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Smallholder charcoal producers call for review of regulations

Smallholder charcoal producers in the major charcoal-producing districts in the Brong Ahafo Region, have appealed to the Environmental Protection Agency (EPA) for a review of the existing regulatory regime on charcoal production, to address some of their concerns.

The smallholder charcoal producers who were mostly from Nkoranza North, Kintampo North and South Districts as well as Techiman Municipality, said the existing regulation, which required them to acquire and use metal kilns in production coupled with the cumbersome procedures in acquiring environmental permit, were discriminatory and a disincentive to their operations.

The appeal was in response to a call on charcoal producers by Mr Anthony Duah, the Techiman Area Head of EPA, urging them to comply with the existing regulation on charcoal production since that would help sustain tree resource base while at the same, saving the environment from excessive pollution.

According to Mr Duah, charcoal production and related activities on the environment was gaining much attention in recent times-this underscored the urgent need for all stakeholders to comply with regulations to sustain both their businesses and the environment.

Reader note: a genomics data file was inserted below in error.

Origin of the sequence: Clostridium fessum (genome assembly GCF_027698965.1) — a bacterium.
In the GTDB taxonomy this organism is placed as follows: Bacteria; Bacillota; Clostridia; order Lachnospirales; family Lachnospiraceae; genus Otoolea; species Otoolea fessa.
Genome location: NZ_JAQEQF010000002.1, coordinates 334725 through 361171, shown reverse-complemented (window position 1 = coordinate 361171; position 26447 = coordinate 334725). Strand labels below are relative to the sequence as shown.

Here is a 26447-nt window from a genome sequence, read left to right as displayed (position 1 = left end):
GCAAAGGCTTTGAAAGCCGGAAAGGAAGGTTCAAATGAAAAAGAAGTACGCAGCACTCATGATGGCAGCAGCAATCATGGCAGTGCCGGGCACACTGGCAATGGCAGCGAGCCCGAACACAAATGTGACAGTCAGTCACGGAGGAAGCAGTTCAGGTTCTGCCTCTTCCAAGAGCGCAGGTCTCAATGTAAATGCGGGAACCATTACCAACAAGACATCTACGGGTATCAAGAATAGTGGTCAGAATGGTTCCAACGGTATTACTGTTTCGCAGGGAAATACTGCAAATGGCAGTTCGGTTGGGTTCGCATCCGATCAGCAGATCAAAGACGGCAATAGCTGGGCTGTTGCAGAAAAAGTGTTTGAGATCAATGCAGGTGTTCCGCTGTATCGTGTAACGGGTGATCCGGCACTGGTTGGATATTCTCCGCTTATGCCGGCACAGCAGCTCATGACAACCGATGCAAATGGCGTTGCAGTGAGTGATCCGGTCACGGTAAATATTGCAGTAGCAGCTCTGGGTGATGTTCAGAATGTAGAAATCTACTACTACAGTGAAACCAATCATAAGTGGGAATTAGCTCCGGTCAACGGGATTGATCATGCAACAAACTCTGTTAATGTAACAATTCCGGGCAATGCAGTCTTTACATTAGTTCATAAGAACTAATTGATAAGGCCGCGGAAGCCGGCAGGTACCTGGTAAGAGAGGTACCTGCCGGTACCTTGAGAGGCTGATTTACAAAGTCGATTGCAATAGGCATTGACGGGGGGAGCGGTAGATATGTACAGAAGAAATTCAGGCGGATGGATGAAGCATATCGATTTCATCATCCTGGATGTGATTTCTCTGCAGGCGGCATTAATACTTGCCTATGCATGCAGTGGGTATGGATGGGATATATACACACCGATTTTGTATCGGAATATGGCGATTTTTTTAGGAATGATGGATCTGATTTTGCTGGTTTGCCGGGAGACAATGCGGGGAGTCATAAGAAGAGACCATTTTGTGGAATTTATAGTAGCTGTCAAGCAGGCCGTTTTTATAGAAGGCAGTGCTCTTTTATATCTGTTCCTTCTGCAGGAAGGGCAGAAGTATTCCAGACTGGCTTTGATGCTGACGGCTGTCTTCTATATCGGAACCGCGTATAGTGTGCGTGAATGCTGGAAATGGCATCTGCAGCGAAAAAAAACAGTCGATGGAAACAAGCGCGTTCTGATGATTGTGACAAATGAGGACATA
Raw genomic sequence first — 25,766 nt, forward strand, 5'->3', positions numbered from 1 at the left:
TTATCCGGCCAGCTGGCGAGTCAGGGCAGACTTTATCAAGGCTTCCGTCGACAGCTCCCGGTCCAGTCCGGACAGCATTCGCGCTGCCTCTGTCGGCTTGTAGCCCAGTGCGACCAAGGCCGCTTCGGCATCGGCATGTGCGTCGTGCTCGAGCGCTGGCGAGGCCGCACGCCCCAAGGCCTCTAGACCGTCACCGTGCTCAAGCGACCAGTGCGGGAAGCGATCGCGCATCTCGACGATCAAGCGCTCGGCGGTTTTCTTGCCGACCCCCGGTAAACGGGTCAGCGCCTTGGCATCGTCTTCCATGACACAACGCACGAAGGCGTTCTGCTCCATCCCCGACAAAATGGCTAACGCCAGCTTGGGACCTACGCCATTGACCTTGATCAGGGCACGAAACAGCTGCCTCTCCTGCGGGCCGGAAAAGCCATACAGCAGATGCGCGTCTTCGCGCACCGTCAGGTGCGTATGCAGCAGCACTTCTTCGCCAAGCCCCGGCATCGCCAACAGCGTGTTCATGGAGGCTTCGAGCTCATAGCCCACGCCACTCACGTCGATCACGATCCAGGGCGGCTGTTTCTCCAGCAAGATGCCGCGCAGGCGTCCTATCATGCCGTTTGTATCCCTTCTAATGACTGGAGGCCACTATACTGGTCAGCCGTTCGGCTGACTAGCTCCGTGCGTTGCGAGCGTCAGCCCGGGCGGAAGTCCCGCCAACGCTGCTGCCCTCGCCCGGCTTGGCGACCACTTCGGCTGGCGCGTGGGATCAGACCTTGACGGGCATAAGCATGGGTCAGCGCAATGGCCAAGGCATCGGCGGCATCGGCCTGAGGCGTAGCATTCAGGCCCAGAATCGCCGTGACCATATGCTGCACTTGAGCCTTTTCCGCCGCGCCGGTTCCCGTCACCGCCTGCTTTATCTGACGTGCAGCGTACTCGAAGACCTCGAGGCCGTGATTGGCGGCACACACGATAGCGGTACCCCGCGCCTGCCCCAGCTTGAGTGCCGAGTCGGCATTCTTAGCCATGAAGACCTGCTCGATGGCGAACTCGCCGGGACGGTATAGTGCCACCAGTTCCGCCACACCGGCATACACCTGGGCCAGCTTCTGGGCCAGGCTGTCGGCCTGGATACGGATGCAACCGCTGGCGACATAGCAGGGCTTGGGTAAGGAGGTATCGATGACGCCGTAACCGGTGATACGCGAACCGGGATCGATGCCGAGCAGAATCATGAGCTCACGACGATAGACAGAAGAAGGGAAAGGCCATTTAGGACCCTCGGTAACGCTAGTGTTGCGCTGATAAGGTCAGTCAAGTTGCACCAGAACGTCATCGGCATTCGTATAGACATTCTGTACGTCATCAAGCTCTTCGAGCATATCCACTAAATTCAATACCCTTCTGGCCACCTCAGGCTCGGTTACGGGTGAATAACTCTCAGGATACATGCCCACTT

He was speaking a forum on charcoal organised by Tropenbos Ghana as part of the Ax Project, which was being implemented in partnership with the Kwame Nkrumah University of Science and Technology (KNUST), University of Ghana and the University of Copenhagen.

The Ax project, which spans 2015-2019, seeks to access challenges and discuss the way forward along the charcoal value-chain in Ghana.

The forum, supported by DANIDA, brought together research scientists, academia, EPA officials, and officers from the Energy Commission.

The Ministry of Food and Agriculture, the Forestry Commission, Ministry of Lands and Natural Resources, charcoal producers and transporters, merchants as well as traditional leaders from the charcoal-producing enclave in the Brong Ahafo Region.

According to the smallholder producers, the existing regulatory regime was more oriented to large-scale producers and fell far short to their ability to meet and comply with it.

It was therefore important for the EPA to review it and come out with a regime that would address their peculiar needs to enable them comply voluntarily.

A study by Tropenbos Ghana indicated that Ghana’s annual national charcoal production in 2016 was about 600,000 metric tons.

Mr. Joseph Asante, Project Officer of the Ax Project, said the framework for estimating national charcoal production would require repetition on annual basis to monitor trends in production.

This required the collaborative efforts of all stakeholders along the charcoal commodity value chain.

Source: GNA

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